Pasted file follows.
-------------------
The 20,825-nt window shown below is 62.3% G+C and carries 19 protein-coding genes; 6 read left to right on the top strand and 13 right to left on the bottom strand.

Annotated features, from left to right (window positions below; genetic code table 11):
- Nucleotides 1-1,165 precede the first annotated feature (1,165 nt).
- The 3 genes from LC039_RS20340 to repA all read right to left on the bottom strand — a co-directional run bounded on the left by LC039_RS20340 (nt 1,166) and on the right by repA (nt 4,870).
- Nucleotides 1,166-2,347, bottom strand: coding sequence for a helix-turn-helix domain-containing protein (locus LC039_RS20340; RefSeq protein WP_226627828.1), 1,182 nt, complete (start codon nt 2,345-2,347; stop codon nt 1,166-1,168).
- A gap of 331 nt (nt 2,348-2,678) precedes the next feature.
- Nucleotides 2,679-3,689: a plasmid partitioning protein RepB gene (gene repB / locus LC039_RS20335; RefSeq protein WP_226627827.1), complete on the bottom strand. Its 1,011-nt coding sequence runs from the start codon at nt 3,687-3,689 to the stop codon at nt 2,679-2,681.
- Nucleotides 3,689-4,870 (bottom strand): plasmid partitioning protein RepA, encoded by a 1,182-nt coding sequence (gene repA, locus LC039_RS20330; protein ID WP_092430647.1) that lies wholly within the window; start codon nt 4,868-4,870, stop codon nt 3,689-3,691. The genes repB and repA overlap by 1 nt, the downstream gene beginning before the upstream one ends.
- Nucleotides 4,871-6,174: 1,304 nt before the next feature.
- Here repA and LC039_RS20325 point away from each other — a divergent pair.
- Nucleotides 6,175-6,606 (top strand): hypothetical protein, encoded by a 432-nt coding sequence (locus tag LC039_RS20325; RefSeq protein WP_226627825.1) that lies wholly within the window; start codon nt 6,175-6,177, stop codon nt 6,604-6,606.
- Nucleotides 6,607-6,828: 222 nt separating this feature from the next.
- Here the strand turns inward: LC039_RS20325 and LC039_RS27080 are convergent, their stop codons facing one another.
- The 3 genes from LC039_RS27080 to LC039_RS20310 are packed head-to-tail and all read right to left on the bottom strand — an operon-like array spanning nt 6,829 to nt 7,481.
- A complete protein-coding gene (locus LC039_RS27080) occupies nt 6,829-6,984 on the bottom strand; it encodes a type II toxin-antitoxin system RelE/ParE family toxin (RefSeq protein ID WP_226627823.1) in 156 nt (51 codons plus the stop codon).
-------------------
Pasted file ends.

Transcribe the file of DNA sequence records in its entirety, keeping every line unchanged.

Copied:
The 20,825-nt window shown below is 62.3% G+C and carries 19 protein-coding genes; 6 read left to right on the top strand and 13 right to left on the bottom strand.

Annotated features, from left to right (window positions below; genetic code table 11):
- Nucleotides 1-1,165 precede the first annotated feature (1,165 nt).
- The 3 genes from LC039_RS20340 to repA all read right to left on the bottom strand — a co-directional run bounded on the left by LC039_RS20340 (nt 1,166) and on the right by repA (nt 4,870).
- Nucleotides 1,166-2,347, bottom strand: coding sequence for a helix-turn-helix domain-containing protein (locus LC039_RS20340; RefSeq protein WP_226627828.1), 1,182 nt, complete (start codon nt 2,345-2,347; stop codon nt 1,166-1,168).
- A gap of 331 nt (nt 2,348-2,678) precedes the next feature.
- Nucleotides 2,679-3,689: a plasmid partitioning protein RepB gene (gene repB / locus LC039_RS20335; RefSeq protein WP_226627827.1), complete on the bottom strand. Its 1,011-nt coding sequence runs from the start codon at nt 3,687-3,689 to the stop codon at nt 2,679-2,681.
- Nucleotides 3,689-4,870 (bottom strand): plasmid partitioning protein RepA, encoded by a 1,182-nt coding sequence (gene repA, locus LC039_RS20330; protein ID WP_092430647.1) that lies wholly within the window; start codon nt 4,868-4,870, stop codon nt 3,689-3,691. The genes repB and repA overlap by 1 nt, the downstream gene beginning before the upstream one ends.
- Nucleotides 4,871-6,174: 1,304 nt before the next feature.
- Here repA and LC039_RS20325 point away from each other — a divergent pair.
- Nucleotides 6,175-6,606 (top strand): hypothetical protein, encoded by a 432-nt coding sequence (locus tag LC039_RS20325; RefSeq protein WP_226627825.1) that lies wholly within the window; start codon nt 6,175-6,177, stop codon nt 6,604-6,606.
- Nucleotides 6,607-6,828: 222 nt separating this feature from the next.
- Here the strand turns inward: LC039_RS20325 and LC039_RS27080 are convergent, their stop codons facing one another.
- The 3 genes from LC039_RS27080 to LC039_RS20310 are packed head-to-tail and all read right to left on the bottom strand — an operon-like array spanning nt 6,829 to nt 7,481.
- A complete protein-coding gene (locus LC039_RS27080) occupies nt 6,829-6,984 on the bottom strand; it encodes a type II toxin-antitoxin system RelE/ParE family toxin (RefSeq protein ID WP_226627823.1) in 156 nt (51 codons plus the stop codon).